FBPO: What kind of strings do you use?
DM: D’Addario. I’ve tried pretty much everything and I always end up coming back to the D’Addario. I think everybody in the band uses D’Addarios now. I’m pretty basic. I’ve tried other versions, but I always just go back to their standard nickel-wound rounds. I have an old ‘78 Fender Jazz bass, ash maple, that I use the stainlesses on. Other than that, everything was just the nickel 45 to 105. And even for my eight-string too. It’s their eight-string set.
FBPO: What about amps?
DM: My cabinets are all Ashdown. I’ve been using them forever. I bought my first Ashdown probably close to 20 years ago. I’m kind of a creature of habit. Once I find something I like, I tend to stick to it. I find new gear all the time. I’m always finding new pedals or stuff, but I always end up going back to the ones that I’m used to. When I’m around for my local work and at home, I use a Bergantino setup, which is amazing. Those things are incredible. And my main head on the road is a Fender Super Bassman, the 300 tube head, which is fantastic. That thing’s been on every record I’ve done with Big Wreck. I think I got it right before the first album I did with them.
FBPO: How about effects and pedals?
DM: Mainly it’s Tech 21 stuff. My main tone center is the DI 2112, the Geddy Lee pedal, which I just got before we started doing this last round of shows. Up until then it has been the VT DI, which is kind of their SVT simulator. We use in-ears in our band, so I’m mainly using that DI 2112. That and the dUg (Pinnick) pedal that they make. Those are my two core sounds. Everything is built around that.
FBPO: What advice do you have for someone who wants to learn bass?
DM: I get asked that all the time. I always struggle with a good answer for that, but I really think that if you’re going to start to learn bass, a really important thing is to be able to listen not just to yourself, but hearing the band as a whole and fitting into that, being able to play a bass line yet have your main focus actually be elsewhere. Like for me, I’m not just focused on myself. You can hear sometimes, when a bass player… and we’re all guilty of this. I’ve been very guilty of this in the past where you’re so loud, because you’re just trying to hear your tone. You spent all this time getting this sound and your focus is there and you can tell when you hear it, things aren’t locking. I think it’s very important for people to be able to listen to a song from the outside, to see it from a bird’s eye view with your ears, if that makes sense. That’s a big one for me as a bass player, once I realized that, I started to progress quite a bit because it wasn’t just about me anymore. It was about making the song as good as it can be.
FBPO: I love what you said before about how the biggest ego in the room is the song.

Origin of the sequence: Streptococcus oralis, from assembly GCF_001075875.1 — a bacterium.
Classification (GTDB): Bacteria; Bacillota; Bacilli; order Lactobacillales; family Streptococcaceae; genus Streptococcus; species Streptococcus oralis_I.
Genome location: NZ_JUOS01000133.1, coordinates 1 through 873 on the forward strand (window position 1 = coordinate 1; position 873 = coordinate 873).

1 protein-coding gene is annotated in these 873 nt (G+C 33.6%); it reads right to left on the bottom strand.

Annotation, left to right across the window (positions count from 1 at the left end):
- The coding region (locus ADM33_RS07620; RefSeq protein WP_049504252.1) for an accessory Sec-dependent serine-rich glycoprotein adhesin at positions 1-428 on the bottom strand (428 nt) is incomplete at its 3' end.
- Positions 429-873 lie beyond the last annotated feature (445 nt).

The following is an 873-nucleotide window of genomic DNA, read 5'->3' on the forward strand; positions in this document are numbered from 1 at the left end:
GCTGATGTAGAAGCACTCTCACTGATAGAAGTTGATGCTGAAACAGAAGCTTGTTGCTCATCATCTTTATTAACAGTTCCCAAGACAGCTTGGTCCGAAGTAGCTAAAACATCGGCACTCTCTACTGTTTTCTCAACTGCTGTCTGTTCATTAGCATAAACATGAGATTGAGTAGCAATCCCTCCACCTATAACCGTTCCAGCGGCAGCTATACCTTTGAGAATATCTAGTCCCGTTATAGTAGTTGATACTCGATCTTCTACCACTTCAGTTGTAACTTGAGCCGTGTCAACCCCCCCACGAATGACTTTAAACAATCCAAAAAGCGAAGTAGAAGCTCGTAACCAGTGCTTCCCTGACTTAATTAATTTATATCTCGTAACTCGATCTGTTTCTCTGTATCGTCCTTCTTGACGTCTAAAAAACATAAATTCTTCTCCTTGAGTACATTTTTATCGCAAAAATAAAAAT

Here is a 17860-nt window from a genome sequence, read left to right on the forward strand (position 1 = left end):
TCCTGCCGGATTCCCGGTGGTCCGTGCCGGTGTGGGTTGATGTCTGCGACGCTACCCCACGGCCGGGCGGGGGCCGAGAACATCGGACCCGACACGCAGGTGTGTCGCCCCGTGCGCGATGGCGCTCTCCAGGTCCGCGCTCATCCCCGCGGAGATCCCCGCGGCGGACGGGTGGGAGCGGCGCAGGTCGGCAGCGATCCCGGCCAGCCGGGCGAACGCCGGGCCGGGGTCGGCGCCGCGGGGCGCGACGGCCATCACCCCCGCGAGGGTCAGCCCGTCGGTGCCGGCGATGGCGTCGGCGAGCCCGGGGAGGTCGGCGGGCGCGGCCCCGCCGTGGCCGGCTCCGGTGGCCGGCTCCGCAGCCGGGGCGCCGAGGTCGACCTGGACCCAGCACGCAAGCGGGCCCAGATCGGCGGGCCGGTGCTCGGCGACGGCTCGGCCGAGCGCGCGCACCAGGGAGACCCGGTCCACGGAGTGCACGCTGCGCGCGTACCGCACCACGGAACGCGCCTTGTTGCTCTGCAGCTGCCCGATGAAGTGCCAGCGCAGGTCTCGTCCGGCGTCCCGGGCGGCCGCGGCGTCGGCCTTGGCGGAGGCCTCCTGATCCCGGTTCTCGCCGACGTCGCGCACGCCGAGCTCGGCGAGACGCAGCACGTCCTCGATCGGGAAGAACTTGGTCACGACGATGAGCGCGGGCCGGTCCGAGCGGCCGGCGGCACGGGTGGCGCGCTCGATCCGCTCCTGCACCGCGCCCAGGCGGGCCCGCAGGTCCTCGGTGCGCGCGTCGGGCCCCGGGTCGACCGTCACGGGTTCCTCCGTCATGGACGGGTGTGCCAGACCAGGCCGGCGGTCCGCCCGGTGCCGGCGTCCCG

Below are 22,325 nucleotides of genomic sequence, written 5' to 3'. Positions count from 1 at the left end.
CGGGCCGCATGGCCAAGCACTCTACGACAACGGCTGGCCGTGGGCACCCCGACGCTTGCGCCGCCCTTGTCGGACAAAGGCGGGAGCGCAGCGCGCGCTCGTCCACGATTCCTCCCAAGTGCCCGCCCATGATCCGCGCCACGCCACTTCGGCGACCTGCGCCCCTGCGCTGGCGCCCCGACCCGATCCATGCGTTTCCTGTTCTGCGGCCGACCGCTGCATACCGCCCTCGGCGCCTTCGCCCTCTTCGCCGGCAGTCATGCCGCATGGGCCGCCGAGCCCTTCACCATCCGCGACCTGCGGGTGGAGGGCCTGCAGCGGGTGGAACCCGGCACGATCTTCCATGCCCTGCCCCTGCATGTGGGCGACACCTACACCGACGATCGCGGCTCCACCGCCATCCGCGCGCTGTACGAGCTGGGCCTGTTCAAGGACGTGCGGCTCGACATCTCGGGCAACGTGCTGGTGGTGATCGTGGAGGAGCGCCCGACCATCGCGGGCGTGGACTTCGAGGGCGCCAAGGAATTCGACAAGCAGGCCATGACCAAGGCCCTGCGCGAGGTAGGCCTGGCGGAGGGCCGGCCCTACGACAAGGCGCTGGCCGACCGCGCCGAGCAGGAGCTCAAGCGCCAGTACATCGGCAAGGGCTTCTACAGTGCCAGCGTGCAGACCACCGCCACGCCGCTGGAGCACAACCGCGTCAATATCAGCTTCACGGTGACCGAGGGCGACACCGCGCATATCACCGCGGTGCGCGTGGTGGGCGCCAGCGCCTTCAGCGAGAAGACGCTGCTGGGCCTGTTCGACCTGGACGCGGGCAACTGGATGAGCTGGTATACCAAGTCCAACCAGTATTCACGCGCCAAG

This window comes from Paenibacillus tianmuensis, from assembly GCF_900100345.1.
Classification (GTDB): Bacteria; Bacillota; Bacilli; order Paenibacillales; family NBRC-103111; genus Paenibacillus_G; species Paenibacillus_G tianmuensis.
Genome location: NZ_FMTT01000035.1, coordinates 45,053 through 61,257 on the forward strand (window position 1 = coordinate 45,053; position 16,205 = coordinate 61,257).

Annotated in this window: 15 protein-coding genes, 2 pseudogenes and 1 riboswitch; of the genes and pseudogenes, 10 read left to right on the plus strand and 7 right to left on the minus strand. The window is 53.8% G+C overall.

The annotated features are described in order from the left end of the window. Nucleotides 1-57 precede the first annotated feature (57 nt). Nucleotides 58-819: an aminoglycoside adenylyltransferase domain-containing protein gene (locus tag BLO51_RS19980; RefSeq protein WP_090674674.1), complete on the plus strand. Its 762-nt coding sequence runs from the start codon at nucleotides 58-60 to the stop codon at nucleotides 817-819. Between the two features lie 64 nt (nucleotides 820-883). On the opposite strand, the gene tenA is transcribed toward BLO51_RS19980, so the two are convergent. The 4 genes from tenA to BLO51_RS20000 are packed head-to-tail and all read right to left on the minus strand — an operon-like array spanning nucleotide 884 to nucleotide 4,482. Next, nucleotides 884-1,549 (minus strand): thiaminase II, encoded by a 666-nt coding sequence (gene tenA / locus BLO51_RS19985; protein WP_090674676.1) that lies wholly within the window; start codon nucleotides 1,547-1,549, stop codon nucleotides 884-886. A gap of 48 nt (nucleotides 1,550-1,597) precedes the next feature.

DM: Yes. That’s an Ian Thornley line. I don’t know if he got it somewhere else, but the first time I heard that from him, I was like, “That’s brilliant.” You always want to show off what you can do, but sometimes that gets in the way of the song. Like, what is it that you’re trying to actually get across to people? Everything’s got its place, but you know, just because I learned how to play some crazy diminished line, where I can do this cool phrase, and all this kind of cool stuff… but if you throw that in the wrong context, it’s not going to sound good and it’s going to take away from the song. You’ve got to play for what the song is about. I think it’s understanding what the song is about, understanding what the emotional impact of that song is supposed to be, and all those things come into play when it’s time to actually play the song. So yeah, I think you’ve just got to serve the song and let it do its thing.
FBPO: Beautifully stated.
DM: Also, I just wanted to mention this to you. Recently we were moving some stuff around in my house and I found a bunch of old books and I had, and I didn’t know this, but it occurred to me as I was going through them, the Funk Bass book that you wrote, the slap bass book. That was you. Right?
DM: And that was like the main book, all through high school. And I remember in high school and for college, that book was how I learned how to slap. It was that book. So thank you for that.
FBPO: Well, thank you. That’s my first book.
DM: It was like a bible to me.
What would you be if you weren’t a bass player?
DM: Unemployed. [Laughs] Ooh, that’s a tough one. I’ve been a bass player since I was 16. I’d like to think it still has something to do with the arts in some aspect, maybe something in graphic design or something like that. But I really don’t know. It’s never been an option. I’ve focused my whole life on trying to make a career out of this. I never had a plan B.
See Jon’s blog, with key takeaways from this interview here.